This feeling is nice, I’ll give you that, but it is not the same thing as happiness. For the sake of clarity, let’s call it enjoyment.

Consider the enjoyment of alcohol. Getting drunk is nice. Getting very drunk, all the time is not nice. Chasing this short term enjoyment as if it is the key to a better life is self-destructive, and will cause no shortage of problems. Enjoyment from spending works just the same way. And the hangover is just as bad.

Happiness, the kind that matters, comes from within. It is a skill that we all must practice, and involves building a healthy relationship with ourselves and the world around us. 

You can live a happy life where you spend very little money at all, and you can live a miserable life where you spend lots of money. Happiness and spending money are not connected in this way. Anyone can learn to create happiness for themselves and others, but the enjoyment from spending money won’t get any of us there.

5. Trying to Force It

Saving cannot work sustainably when you try to do it in spite of yourself. This is why it’s so important to have a goal (see #3 above).

When you keep trying to force yourself to save money, you reinforce the narrative in your mind that saving money isn’t something you want to do. Sure, you may be able to overcome that distaste with brief spurts of determination. But the equilibrium that you will always drift back to is saving nothing at all.

The great news is, you don’t have to force yourself to save money. One of the most crucial shifts in becoming an excellent saver is to find the joy in it!

Envision yourself achieving your next big money goal, and how much easier your life will be. Imagine what you will be able to accomplish after that. Relish in the joy of finally taking charge of your spending, becoming an effective CEO of the business of your life. Enjoy paying yourself for once, instead of everybody else.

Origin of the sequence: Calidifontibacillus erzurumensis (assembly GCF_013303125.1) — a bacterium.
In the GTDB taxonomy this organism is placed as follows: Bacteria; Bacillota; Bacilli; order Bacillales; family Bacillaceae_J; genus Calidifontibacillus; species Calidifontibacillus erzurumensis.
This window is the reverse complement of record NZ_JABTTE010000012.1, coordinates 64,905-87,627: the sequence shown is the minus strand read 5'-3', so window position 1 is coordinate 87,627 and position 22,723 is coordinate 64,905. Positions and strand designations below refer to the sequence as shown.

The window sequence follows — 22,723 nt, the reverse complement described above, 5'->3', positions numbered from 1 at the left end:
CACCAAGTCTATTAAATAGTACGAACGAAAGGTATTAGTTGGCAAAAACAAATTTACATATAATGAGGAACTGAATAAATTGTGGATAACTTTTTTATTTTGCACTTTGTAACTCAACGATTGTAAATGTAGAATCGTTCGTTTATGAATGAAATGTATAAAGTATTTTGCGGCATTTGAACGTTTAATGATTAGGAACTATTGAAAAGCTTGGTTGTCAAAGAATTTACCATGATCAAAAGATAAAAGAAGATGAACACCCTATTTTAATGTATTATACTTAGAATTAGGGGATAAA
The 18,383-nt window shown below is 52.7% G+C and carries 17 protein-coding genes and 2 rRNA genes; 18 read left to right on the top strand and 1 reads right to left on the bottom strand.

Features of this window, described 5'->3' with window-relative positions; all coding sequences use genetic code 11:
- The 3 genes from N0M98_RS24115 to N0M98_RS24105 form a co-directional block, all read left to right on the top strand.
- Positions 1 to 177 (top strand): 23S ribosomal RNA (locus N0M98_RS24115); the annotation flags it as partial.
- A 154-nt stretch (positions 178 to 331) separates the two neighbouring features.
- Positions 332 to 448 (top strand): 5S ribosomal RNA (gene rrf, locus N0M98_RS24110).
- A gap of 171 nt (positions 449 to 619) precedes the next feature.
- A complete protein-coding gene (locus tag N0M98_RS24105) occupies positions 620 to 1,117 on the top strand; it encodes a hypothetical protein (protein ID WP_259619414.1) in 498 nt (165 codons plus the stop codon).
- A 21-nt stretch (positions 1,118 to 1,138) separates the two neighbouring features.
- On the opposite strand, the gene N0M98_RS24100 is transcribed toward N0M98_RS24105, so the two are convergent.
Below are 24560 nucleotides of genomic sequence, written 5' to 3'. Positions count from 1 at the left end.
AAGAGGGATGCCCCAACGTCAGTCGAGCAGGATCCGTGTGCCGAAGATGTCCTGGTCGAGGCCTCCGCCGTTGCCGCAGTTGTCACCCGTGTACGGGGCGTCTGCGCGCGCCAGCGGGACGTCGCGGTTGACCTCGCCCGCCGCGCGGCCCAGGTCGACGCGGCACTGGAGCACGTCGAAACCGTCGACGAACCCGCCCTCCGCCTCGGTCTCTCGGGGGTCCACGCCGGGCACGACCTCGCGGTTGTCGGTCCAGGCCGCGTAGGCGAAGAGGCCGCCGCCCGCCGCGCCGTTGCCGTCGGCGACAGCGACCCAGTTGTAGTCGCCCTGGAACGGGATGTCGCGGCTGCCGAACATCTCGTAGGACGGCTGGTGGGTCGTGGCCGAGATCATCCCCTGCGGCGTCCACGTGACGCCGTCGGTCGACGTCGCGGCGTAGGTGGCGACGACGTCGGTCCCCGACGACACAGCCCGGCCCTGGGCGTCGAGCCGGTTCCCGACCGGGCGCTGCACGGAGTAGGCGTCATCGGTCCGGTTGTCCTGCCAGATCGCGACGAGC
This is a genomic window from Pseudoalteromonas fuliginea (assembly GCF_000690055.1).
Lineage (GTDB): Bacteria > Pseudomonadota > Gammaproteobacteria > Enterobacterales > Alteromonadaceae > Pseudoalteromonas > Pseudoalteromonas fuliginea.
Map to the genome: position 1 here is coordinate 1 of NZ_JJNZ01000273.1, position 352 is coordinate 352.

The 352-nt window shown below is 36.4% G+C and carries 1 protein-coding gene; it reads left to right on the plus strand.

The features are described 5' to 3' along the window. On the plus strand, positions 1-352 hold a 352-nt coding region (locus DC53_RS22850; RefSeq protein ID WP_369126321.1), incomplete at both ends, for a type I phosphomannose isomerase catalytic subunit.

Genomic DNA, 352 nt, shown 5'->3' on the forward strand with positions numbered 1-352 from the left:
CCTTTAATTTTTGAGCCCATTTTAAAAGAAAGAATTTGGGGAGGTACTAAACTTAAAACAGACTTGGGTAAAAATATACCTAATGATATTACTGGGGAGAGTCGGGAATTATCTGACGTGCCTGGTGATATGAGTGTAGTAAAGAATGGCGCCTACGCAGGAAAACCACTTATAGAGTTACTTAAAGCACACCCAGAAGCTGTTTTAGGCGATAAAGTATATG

If you’re still trying to force yourself to save money, it’s because you haven’t figured out how to enjoy saving yet. And if you don’t find your way to the thrill of this journey, you will never succeed. Stop forcing yourself to save money, and allow yourself to love it for how awesome it really is.

6. Buying for Price Rather Than Value

Okay, here’s a thought exercise: there are two coats for sale, one costs $40 and the other $75. Which one does the frugal shopper buy?

The answer is: neither, necessarily. 

This setup doesn’t offer enough information to make the best choice, because this setup tells us only the coats’ prices. If you really want to make the best decisions with your money, and save more than ever, you’ll focus not on price alone but on overall value. 

Sometimes a cheaper option is less effective at its purpose, and will wear out quickly and need to be replaced, costing more in the long run. Sometimes a pricier option is twice the price for an identical item with a fancy label on it. Neither is necessarily the right choice on price alone.